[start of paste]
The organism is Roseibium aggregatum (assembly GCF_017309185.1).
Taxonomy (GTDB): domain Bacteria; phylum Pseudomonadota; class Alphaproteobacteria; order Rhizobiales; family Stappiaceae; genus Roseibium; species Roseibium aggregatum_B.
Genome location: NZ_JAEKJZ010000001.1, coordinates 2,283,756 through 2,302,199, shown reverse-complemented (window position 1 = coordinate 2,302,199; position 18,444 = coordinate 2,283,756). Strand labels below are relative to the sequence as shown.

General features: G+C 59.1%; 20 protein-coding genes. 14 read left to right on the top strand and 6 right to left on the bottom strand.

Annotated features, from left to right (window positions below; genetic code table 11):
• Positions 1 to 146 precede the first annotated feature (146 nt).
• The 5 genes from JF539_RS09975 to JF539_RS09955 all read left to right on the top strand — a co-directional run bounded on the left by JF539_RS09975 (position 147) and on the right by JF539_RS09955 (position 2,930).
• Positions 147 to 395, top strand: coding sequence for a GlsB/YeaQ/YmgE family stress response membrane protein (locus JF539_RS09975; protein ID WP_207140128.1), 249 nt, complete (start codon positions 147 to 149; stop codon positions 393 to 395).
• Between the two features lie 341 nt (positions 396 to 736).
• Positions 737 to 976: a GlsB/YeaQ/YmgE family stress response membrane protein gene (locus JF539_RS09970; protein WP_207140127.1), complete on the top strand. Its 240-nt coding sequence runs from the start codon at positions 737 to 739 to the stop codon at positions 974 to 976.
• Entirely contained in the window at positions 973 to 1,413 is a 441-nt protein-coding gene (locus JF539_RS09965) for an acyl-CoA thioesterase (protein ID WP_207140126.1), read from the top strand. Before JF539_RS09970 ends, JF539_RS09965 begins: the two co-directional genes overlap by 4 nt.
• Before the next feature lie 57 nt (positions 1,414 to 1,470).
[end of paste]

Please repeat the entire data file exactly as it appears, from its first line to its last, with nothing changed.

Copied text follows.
The organism is Roseibium aggregatum (assembly GCF_017309185.1).
Taxonomy (GTDB): domain Bacteria; phylum Pseudomonadota; class Alphaproteobacteria; order Rhizobiales; family Stappiaceae; genus Roseibium; species Roseibium aggregatum_B.
Genome location: NZ_JAEKJZ010000001.1, coordinates 2,283,756 through 2,302,199, shown reverse-complemented (window position 1 = coordinate 2,302,199; position 18,444 = coordinate 2,283,756). Strand labels below are relative to the sequence as shown.

General features: G+C 59.1%; 20 protein-coding genes. 14 read left to right on the top strand and 6 right to left on the bottom strand.

Annotated features, from left to right (window positions below; genetic code table 11):
• Positions 1 to 146 precede the first annotated feature (146 nt).
• The 5 genes from JF539_RS09975 to JF539_RS09955 all read left to right on the top strand — a co-directional run bounded on the left by JF539_RS09975 (position 147) and on the right by JF539_RS09955 (position 2,930).
• Positions 147 to 395, top strand: coding sequence for a GlsB/YeaQ/YmgE family stress response membrane protein (locus JF539_RS09975; protein ID WP_207140128.1), 249 nt, complete (start codon positions 147 to 149; stop codon positions 393 to 395).
• Between the two features lie 341 nt (positions 396 to 736).
• Positions 737 to 976: a GlsB/YeaQ/YmgE family stress response membrane protein gene (locus JF539_RS09970; protein WP_207140127.1), complete on the top strand. Its 240-nt coding sequence runs from the start codon at positions 737 to 739 to the stop codon at positions 974 to 976.
• Entirely contained in the window at positions 973 to 1,413 is a 441-nt protein-coding gene (locus JF539_RS09965) for an acyl-CoA thioesterase (protein ID WP_207140126.1), read from the top strand. Before JF539_RS09970 ends, JF539_RS09965 begins: the two co-directional genes overlap by 4 nt.
• Before the next feature lie 57 nt (positions 1,414 to 1,470).